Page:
|By John Sharp, Journal Star, Peoria,
Ill.McClatchy-Tribune Regional News
Oct. 6, 2009--PEORIA -- New Year's Day is the tentative date for the property transaction selling Big Al's and its adjoining taverns to a local developer to allow a $102 million Marriott Hotel project to go forward.
Developer Gary Matthews is optimistic that the closing can occur sooner, perhaps in December, or approximately one year since the City Council approved $39.3 million in public financing for the project.
Movement on the Marriott project stalled this year because of the national economic recession that has restricted lending for hotel projects.
"We are getting close with the financing, and I'm starting to see cracks on the ice with larger lenders outside the city," Matthews, president of EM Properties Ltd., said Monday.
Al Zuccarini, owner of Big Al's on Main Street, echoed Matthews' optimism.
"I feel very confident," he said.
The optimism is in contrast to the concern Zuccarini felt in July when he was worried about the hotel's future and with losing revenue from the closure of J Pree's, Nikki's, Z-Bar and Club Reign.
Only Big Al's remains open along the commercial strip of Main Street property adjacent to the Hotel Pere Marquette. All of the properties are slated for demolition so the Marriott can be built.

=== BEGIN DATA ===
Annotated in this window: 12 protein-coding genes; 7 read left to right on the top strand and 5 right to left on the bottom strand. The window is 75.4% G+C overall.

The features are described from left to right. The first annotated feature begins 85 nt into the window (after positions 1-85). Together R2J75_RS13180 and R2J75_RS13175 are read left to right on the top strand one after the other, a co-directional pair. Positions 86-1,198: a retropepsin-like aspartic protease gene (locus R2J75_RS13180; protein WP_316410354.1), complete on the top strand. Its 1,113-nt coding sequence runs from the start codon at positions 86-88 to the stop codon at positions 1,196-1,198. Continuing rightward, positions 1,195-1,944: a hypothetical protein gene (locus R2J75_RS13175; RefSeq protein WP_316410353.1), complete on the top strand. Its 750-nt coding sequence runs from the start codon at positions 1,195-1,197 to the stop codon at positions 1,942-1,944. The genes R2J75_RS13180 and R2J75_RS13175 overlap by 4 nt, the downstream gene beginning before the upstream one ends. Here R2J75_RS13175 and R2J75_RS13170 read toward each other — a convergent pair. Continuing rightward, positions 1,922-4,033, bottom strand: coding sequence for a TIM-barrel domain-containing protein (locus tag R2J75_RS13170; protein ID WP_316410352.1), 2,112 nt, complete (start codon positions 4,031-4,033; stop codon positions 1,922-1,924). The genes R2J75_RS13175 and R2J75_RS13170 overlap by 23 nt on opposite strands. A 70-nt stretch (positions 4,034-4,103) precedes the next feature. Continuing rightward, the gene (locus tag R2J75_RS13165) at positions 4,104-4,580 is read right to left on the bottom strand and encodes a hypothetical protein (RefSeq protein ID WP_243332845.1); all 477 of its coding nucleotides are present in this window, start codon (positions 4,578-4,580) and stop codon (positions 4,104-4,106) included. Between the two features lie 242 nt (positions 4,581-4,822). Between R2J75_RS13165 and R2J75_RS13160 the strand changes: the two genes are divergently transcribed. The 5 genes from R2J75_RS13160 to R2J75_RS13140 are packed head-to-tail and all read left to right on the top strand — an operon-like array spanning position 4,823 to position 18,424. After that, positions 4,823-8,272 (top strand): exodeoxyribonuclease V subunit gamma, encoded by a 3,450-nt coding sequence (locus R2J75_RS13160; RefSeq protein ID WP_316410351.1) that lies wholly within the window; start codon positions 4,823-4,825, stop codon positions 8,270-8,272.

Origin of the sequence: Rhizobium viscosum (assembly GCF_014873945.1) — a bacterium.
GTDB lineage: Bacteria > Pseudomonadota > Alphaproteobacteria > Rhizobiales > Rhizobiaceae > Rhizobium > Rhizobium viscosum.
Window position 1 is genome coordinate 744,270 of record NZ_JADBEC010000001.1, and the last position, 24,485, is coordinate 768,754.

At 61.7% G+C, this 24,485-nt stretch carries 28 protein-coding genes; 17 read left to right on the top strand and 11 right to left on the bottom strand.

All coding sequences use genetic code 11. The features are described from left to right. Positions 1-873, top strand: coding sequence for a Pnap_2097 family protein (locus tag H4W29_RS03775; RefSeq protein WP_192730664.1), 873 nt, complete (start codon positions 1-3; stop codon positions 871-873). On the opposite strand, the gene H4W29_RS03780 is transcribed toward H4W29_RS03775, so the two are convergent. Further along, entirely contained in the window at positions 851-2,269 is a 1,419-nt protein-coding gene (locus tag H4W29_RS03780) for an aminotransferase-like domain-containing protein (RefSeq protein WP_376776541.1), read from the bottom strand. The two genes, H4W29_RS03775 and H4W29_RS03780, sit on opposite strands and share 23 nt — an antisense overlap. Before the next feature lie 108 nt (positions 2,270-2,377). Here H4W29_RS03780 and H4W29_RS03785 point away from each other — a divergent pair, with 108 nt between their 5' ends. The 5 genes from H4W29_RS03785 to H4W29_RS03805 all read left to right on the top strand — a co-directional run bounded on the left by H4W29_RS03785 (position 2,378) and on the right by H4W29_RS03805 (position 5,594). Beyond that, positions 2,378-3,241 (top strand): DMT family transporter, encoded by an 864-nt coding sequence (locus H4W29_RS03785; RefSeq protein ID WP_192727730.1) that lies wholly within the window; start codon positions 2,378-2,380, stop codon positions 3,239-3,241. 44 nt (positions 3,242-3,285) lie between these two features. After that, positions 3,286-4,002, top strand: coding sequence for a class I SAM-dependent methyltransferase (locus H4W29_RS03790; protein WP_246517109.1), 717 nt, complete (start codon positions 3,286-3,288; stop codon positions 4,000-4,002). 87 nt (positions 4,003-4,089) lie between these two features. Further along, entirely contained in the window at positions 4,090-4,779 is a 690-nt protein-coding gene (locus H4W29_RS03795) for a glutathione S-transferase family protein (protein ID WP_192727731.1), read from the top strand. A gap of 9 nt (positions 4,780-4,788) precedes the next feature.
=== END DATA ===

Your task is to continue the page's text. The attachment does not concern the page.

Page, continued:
"I was concerned four to five months ago, (but) we have met numerous times and I've gotten my progress reports, and I'm very optimistic," Zuccarini said.
Matthews acknowledged that securing the private financing needed to begin the project has been difficult, given the economic recession and the hit that has occurred to the hospitality sector. The private investment in the Marriott project is approximately $54 million.
Originally, Matthews hoped to start demolishing the taverns next to the Pere Marquette in April. He has since had to postpone that work.
Matthews said he's secured some lending from local banks, but declined to name them. He said the need is to get national lending institutions to offer support.
"We are starting to see the light at the end of the tunnel . . . the out-of-town banks are starting to call in now," Matthews said.
Matthews also said his firm is moving ahead with hiring engineers and architects, and is in contact with a design team located at Marriott's corporate headquarters in Bethesda, Md.
In addition, Matthews said he is pursuing tax credits that will help fund the restoration of the historic Hotel Pere Marquette, optimistic that more than $7 million in federal historic credits can be utilized for the renovation.
The original look of the glass-encased Marriott facing Main Street hasn't changed, Matthews said. Plans are to completely renovate the interior of the 82-year-old Pere Marquette. All told, the project is supposed to be a 14-story, 489-room complex that includes a $25 million rehabilitation of the Pere Marquette and a skywalk attachment to the Civic Center.
The project is supported in public revenue bonds, repaid over 23 years. Projections show the entire city's obligation to be more than $81 million when considering interest, until 2032.
The city's bond will be repaid through revenues generated by the project, including tax-increment financing and additional hotel, restaurant and sales taxes it generates.
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